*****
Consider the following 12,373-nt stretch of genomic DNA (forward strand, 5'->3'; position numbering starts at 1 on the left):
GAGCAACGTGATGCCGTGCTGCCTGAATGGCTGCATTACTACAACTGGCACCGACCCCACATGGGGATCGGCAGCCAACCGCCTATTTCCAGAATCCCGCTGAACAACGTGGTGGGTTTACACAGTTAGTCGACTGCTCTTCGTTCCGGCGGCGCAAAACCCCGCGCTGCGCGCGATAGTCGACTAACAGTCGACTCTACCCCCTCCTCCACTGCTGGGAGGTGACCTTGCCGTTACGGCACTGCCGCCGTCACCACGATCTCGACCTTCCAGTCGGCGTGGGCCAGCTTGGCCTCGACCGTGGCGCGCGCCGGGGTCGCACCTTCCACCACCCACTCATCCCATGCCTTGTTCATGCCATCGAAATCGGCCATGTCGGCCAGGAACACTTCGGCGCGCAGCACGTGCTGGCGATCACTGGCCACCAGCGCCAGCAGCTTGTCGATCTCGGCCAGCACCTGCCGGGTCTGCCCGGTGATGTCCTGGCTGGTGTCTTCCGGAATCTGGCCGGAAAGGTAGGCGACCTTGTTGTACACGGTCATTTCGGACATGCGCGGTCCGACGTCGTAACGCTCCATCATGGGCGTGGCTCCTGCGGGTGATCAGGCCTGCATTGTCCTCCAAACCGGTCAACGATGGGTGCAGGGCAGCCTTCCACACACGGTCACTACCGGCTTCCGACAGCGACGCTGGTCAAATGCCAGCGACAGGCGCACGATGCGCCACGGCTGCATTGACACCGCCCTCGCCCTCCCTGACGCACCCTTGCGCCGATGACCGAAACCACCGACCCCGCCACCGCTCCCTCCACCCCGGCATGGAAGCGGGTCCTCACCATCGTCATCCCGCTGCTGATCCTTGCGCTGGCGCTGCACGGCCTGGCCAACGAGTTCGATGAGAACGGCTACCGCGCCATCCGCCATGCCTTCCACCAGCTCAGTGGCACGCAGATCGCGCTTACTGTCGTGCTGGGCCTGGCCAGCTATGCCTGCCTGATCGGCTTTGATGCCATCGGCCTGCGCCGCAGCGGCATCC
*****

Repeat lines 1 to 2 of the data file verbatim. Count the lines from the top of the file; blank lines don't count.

Consider the following 12,373-nt stretch of genomic DNA (forward strand, 5'->3'; position numbering starts at 1 on the left):
GAGCAACGTGATGCCGTGCTGCCTGAATGGCTGCATTACTACAACTGGCACCGACCCCACATGGGGATCGGCAGCCAACCGCCTATTTCCAGAATCCCGCTGAACAACGTGGTGGGTTTACACAGTTAGTCGACTGCTCTTCGTTCCGGCGGCGCAAAACCCCGCGCTGCGCGCGATAGTCGACTAACAGTCGACTCTACCCCCTCCTCCACTGCTGGGAGGTGACCTTGCCGTTACGGCACTGCCGCCGTCACCACGATCTCGACCTTCCAGTCGGCGTGGGCCAGCTTGGCCTCGACCGTGGCGCGCGCCGGGGTCGCACCTTCCACCACCCACTCATCCCATGCCTTGTTCATGCCATCGAAATCGGCCATGTCGGCCAGGAACACTTCGGCGCGCAGCACGTGCTGGCGATCACTGGCCACCAGCGCCAGCAGCTTGTCGATCTCGGCCAGCACCTGCCGGGTCTGCCCGGTGATGTCCTGGCTGGTGTCTTCCGGAATCTGGCCGGAAAGGTAGGCGACCTTGTTGTACACGGTCATTTCGGACATGCGCGGTCCGACGTCGTAACGCTCCATCATGGGCGTGGCTCCTGCGGGTGATCAGGCCTGCATTGTCCTCCAAACCGGTCAACGATGGGTGCAGGGCAGCCTTCCACACACGGTCACTACCGGCTTCCGACAGCGACGCTGGTCAAATGCCAGCGACAGGCGCACGATGCGCCACGGCTGCATTGACACCGCCCTCGCCCTCCCTGACGCACCCTTGCGCCGATGACCGAAACCACCGACCCCGCCACCGCTCCCTCCACCCCGGCATGGAAGCGGGTCCTCACCATCGTCATCCCGCTGCTGATCCTTGCGCTGGCGCTGCACGGCCTGGCCAACGAGTTCGATGAGAACGGCTACCGCGCCATCCGCCATGCCTTCCACCAGCTCAGTGGCACGCAGATCGCGCTTACTGTCGTGCTGGGCCTGGCCAGCTATGCCTGCCTGATCGGCTTTGATGCCATCGGCCTGCGCCGCAGCGGCATCC